Homesteaders Life Company
Homesteaders Life Company provides insurance, financial products, and related services to the funeral industry, emphasizing the integration of advance funeral planning as an extension of funeral service. Watch this video to hear benefits of pre-planning with Homesteaders.
Homesteaders’ business philosophy is to assure a business culture and financial philosophy that will provide long-term security for our policy owners, customers, and employees.
Security of funds is Homesteaders’ greatest concern – a concern shared by their funeral home partners and policyholders. In addition to providing superior customer service and support, it is imperative that funeral funds are available at the time of need. How they invest – the quality and diversification of their investments – is the reason funeral homes have confidence in
offering Homesteaders insurance funding products to families wishing to prearrange.
Premium dollars are invested in high-quality, well-diversified bonds. Homesteaders’ investments are of high quality, averaging AA- as rated by Standard & Poor’s. The vast majority of the portfolio is rated A or above. Our investment philosophy is key to your assurance that your advance funeral funding will be there when your family needs it.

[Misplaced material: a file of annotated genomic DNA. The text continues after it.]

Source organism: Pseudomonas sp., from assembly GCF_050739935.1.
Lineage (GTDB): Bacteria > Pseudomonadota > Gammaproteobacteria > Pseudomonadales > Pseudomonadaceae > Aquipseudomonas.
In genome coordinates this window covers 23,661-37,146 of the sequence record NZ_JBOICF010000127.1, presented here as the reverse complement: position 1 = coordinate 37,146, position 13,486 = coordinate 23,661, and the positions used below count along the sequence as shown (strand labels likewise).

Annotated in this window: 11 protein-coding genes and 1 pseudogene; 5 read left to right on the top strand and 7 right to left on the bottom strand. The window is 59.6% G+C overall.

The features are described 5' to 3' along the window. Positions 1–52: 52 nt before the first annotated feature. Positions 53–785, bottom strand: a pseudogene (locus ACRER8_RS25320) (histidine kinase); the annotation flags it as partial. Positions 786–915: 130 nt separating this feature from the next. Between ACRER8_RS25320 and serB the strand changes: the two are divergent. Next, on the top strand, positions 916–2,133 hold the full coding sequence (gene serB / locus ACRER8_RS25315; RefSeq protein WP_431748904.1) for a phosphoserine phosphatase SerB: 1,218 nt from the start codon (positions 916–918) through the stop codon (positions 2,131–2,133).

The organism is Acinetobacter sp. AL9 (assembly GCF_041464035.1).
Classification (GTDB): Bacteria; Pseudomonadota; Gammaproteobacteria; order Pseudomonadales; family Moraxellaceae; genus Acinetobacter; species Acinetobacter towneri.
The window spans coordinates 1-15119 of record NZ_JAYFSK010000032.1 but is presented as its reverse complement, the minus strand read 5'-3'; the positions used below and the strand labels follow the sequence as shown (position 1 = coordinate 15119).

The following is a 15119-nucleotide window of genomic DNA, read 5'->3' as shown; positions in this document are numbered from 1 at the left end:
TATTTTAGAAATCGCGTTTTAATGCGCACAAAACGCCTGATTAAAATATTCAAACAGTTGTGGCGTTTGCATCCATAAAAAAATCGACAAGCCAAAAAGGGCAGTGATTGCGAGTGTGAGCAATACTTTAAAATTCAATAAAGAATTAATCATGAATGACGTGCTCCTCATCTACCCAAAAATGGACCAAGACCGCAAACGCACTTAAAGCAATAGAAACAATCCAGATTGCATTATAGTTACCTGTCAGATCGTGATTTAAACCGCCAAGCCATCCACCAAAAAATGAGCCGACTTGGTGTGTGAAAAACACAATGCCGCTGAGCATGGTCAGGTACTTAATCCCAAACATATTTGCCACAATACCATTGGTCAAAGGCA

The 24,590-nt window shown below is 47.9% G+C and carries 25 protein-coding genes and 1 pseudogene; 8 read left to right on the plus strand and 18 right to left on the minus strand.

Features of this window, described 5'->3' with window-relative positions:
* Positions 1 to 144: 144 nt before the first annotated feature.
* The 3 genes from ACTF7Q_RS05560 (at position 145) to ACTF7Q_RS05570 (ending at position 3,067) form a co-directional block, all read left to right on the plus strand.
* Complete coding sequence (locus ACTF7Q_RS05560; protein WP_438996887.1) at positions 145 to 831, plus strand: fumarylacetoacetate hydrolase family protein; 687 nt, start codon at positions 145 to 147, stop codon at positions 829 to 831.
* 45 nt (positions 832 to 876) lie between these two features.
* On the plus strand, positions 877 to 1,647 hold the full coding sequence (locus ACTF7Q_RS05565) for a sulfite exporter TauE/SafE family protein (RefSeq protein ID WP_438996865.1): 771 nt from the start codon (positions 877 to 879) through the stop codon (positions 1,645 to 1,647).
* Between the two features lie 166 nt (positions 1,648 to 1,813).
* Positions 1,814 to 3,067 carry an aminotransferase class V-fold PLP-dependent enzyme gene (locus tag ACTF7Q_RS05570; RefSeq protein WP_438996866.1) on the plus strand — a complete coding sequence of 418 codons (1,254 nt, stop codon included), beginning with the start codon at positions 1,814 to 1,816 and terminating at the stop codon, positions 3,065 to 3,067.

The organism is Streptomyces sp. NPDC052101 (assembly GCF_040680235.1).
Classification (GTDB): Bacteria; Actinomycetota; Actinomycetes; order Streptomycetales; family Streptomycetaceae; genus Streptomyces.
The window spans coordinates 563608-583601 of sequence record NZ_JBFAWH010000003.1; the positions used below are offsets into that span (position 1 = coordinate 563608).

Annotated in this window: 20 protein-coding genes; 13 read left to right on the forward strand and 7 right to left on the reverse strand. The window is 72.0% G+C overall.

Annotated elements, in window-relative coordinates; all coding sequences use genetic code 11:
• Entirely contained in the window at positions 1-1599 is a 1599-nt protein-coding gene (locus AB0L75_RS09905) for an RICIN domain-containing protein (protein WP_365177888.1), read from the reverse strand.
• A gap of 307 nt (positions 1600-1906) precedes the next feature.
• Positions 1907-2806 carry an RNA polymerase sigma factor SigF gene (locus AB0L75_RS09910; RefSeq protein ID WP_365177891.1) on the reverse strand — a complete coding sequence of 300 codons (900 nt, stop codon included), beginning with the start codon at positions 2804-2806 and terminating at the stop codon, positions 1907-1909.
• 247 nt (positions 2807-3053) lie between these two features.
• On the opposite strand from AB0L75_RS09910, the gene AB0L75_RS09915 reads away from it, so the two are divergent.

Homesteaders was founded in Des Moines, Iowa in the summer of 1905 – twenty-two interested parties gathered at the home of John E. Paul to discuss the formation of a fraternal order. Less than a year later, “The Homesteaders” emerged with the purpose of providing insurance benefits
to its members for “final” expenses. Policy Certificate Number One was issued in Paul’s name on February 23, 1906.
Elected the association’s first president, Paul declared a theme of “neighborly cooperation, fraternity, mutual helpfulness, protection, and patriotism.”
A Pioneering Spirit
The name “Homesteaders” reflects the spirit of the late nineteenth and early twentieth centuries, when many were migrating west to find their futures. The pioneers who braved the elements and other perils were considered
visionaries and survivalists – ideals well suited to an organization whose membership depended on this kind of resolve.